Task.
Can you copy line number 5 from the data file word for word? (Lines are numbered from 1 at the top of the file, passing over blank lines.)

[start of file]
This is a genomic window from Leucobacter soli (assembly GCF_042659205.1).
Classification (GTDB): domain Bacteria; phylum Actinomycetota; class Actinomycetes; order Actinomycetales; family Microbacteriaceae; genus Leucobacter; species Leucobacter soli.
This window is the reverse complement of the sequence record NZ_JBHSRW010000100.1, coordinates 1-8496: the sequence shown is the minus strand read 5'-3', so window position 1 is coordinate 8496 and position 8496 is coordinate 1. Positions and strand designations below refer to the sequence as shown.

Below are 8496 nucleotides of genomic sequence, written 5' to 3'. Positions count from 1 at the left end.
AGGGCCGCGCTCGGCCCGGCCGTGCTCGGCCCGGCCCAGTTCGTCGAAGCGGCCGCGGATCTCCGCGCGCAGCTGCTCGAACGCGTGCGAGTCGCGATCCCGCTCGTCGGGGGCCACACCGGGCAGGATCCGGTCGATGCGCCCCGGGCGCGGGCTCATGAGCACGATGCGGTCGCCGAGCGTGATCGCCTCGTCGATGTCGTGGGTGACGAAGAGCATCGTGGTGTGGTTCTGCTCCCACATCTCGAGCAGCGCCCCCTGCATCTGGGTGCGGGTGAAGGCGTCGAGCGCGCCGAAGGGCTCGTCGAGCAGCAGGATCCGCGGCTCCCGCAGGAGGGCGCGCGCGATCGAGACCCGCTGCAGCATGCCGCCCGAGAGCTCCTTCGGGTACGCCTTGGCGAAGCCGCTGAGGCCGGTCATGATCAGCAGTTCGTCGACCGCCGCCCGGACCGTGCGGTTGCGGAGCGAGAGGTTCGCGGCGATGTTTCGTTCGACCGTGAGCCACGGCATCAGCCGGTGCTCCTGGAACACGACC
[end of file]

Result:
AGGGCCGCGCTCGGCCCGGCCGTGCTCGGCCCGGCCCAGTTCGTCGAAGCGGCCGCGGATCTCCGCGCGCAGCTGCTCGAACGCGTGCGAGTCGCGATCCCGCTCGTCGGGGGCCACACCGGGCAGGATCCGGTCGATGCGCCCCGGGCGCGGGCTCATGAGCACGATGCGGTCGCCGAGCGTGATCGCCTCGTCGATGTCGTGGGTGACGAAGAGCATCGTGGTGTGGTTCTGCTCCCACATCTCGAGCAGCGCCCCCTGCATCTGGGTGCGGGTGAAGGCGTCGAGCGCGCCGAAGGGCTCGTCGAGCAGCAGGATCCGCGGCTCCCGCAGGAGGGCGCGCGCGATCGAGACCCGCTGCAGCATGCCGCCCGAGAGCTCCTTCGGGTACGCCTTGGCGAAGCCGCTGAGGCCGGTCATGATCAGCAGTTCGTCGACCGCCGCCCGGACCGTGCGGTTGCGGAGCGAGAGGTTCGCGGCGATGTTTCGTTCGACCGTGAGCCACGGCATCAGCCGGTGCTCCTGGAACACGACC